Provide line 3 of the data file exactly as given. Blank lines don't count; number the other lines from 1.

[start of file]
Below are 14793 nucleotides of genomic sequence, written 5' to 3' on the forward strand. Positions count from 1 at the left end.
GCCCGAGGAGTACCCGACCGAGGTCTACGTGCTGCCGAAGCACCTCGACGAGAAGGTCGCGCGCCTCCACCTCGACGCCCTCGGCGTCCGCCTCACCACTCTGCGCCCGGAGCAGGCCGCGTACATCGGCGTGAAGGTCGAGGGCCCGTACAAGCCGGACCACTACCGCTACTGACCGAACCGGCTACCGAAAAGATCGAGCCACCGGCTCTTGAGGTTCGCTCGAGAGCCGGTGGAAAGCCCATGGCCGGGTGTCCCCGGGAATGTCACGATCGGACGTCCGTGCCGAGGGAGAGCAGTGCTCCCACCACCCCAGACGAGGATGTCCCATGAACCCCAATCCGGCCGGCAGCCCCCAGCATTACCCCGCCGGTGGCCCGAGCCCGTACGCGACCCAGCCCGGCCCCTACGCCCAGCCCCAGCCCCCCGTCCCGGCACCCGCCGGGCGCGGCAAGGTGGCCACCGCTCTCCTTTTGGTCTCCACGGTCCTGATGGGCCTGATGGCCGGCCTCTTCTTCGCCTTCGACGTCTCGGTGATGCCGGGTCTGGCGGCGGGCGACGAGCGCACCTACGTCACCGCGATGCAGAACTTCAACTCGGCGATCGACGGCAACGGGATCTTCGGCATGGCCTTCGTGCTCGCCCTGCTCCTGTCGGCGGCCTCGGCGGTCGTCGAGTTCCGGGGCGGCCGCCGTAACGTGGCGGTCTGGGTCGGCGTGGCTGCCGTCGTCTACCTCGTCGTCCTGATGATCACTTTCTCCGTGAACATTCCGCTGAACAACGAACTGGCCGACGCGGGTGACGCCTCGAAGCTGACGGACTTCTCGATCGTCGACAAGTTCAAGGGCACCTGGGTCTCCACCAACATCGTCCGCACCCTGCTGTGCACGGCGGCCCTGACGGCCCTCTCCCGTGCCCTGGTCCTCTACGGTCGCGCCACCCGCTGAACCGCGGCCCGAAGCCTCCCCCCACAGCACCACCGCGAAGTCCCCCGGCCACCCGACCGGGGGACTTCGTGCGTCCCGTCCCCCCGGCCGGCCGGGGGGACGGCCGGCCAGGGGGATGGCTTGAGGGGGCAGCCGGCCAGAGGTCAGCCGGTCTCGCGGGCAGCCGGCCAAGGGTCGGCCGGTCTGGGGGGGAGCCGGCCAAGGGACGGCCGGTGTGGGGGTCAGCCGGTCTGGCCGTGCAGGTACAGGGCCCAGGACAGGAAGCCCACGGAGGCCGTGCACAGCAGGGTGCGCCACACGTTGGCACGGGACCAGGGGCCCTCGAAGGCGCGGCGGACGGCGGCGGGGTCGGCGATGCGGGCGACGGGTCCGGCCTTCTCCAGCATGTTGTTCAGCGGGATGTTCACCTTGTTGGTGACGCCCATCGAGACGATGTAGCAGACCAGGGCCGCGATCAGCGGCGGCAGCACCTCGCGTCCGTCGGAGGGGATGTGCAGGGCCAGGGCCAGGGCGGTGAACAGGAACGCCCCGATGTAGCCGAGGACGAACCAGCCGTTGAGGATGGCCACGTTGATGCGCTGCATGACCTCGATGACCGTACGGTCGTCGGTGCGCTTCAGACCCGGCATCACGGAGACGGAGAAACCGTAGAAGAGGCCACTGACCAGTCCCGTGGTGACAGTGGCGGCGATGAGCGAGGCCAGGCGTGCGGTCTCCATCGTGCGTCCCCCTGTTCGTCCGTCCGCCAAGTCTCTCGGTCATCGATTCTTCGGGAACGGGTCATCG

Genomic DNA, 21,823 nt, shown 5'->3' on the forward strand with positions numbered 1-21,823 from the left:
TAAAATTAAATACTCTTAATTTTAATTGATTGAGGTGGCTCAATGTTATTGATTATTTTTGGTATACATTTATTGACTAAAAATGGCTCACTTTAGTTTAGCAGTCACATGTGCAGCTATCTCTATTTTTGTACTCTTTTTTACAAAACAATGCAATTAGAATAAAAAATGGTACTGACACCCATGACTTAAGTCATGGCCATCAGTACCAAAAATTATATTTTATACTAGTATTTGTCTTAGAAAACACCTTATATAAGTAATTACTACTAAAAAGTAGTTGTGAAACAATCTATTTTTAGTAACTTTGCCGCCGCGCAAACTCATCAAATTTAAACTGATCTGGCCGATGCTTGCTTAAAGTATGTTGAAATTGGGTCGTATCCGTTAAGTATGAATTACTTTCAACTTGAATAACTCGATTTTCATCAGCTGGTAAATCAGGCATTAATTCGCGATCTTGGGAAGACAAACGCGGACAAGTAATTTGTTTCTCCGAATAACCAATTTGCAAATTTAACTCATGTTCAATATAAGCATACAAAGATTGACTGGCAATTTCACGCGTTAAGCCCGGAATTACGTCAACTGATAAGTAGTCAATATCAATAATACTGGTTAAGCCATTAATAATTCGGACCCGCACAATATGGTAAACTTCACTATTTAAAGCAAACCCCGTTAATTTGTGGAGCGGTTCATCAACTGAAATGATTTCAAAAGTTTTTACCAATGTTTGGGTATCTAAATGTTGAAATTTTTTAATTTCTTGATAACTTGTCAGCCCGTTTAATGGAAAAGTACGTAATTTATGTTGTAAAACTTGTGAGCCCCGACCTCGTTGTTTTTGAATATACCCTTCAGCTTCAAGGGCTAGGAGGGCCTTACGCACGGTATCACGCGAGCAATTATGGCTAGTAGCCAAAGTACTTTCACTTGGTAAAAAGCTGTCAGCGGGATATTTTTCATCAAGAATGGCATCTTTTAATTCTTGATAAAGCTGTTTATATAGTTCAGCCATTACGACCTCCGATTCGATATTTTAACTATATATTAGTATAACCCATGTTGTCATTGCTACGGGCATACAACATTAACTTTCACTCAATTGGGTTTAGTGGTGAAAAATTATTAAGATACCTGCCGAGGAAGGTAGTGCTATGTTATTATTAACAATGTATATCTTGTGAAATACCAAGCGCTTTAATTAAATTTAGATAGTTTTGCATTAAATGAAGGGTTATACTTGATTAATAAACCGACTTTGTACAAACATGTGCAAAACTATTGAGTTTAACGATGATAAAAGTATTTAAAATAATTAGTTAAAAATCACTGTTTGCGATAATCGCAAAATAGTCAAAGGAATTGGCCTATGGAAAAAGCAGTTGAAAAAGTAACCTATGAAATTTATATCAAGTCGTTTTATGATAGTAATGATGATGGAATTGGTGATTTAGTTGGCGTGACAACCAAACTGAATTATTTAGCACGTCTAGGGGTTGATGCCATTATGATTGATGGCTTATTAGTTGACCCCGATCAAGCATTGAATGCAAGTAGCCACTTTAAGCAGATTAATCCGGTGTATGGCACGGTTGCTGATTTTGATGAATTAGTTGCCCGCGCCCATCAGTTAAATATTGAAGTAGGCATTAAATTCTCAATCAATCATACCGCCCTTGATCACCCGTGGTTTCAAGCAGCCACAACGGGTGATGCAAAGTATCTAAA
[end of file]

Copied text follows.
Genomic DNA, 21,823 nt, shown 5'->3' on the forward strand with positions numbered 1-21,823 from the left: